Aug 21, 2006


This is from a GR supporter in lebanon

I arrived in Beirut on 28th June to attend my friend’s engagement, and to explore the country which she had raved about so convincingly for the eight months since I had first met her. Then, just before I was due to leave, the war erupted and the airport was bombed, military boats were stationed off the Lebanese coast and the roads, as key targets, became an unwise means of leaving the country. Every way out was blocked.
In the two weeks I had been in Lebanon before the war began, I had come to know a lively, welcoming country and people. Days before the war began, Downtown, the centre of Beirut was packed for world cup games to the extent that you could barely find place to stand in the cafes.
Within hours of the war beginning, the city changed: the roads emptied, shops and businesses closed down, and everyone disappeared. Beirut was like a ghost town. The area in which I am staying is a suburb just south of Beirut, and 10 minutes from the airport – from the street outside our house we watched as plumes of smoke filled the sky from the targeted Dahyee area of Beirut and the airport burned. This area changed also. The main street outside our apartment is a key route in and out of the mountains. The largely Christian and Druze populations in the mountains are perceived as being of little interest to the Israelis, so these areas are deemed safe. As a result, our street filled with cars packed with whole families and loaded with mattresses and other essentials as they fled both from Dahyee and from the South – the tightly veiled Shiite women from the south were a relatively rare sight here until recently.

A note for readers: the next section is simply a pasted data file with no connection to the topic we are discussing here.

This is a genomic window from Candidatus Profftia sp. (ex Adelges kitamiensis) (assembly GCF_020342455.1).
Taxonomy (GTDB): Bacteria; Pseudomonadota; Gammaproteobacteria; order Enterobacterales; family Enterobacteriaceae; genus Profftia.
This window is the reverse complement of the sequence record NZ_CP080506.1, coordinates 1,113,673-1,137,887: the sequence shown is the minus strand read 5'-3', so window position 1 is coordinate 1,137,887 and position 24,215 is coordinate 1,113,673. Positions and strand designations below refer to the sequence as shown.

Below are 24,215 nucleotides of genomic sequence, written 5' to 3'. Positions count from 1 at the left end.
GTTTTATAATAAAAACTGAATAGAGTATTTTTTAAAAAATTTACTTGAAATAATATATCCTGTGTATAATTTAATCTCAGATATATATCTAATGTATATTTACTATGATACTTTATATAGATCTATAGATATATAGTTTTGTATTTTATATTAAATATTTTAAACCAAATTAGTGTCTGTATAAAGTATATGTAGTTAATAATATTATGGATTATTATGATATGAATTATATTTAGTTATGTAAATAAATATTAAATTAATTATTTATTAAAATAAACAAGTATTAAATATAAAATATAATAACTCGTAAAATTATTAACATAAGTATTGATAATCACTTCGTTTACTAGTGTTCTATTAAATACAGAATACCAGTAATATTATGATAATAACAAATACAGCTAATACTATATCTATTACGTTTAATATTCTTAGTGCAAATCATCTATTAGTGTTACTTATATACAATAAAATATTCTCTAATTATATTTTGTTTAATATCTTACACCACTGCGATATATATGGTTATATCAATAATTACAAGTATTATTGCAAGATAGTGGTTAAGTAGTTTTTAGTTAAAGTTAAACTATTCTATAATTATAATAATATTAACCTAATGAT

My friend’s father’s family lived in Saur (Tyre), an area of Lebanon coming under particularly fierce attack. While they were reluctant to leave their homes and the land that they know and love, when a bomb was dropped on the building across the street from them, even my friend’s 84 year old Grandma was persuaded that it was not safe to stay. So, they were forced to join the around 900,000 displaced people in Lebanon, and make the dangerous journey north. There were a number of confirmed reports that cars carrying fleeing families had been targeted as they traveled north, even when flying white flags from their windows, so the family was keenly aware of the risks of their trip. The danger and discomfort of staying increased swiftly, as the smell from the bodies trapped in the destroyed buildings for three days in the hot sun became increasingly unbearable.
Arriving in Beirut, the family were lucky to find, and be able to afford a three room apartment to house all 20 of them (others have since arrived, so that now 30 people share the one apartment). Many people have had to leave absolutely everything and flee. Around the outskirts of Beirut, schools, which should be empty for the summer holidays have been put to use housing hundreds of displaced people, while some less fortunate have been forced to live in parks in the centre of Beirut.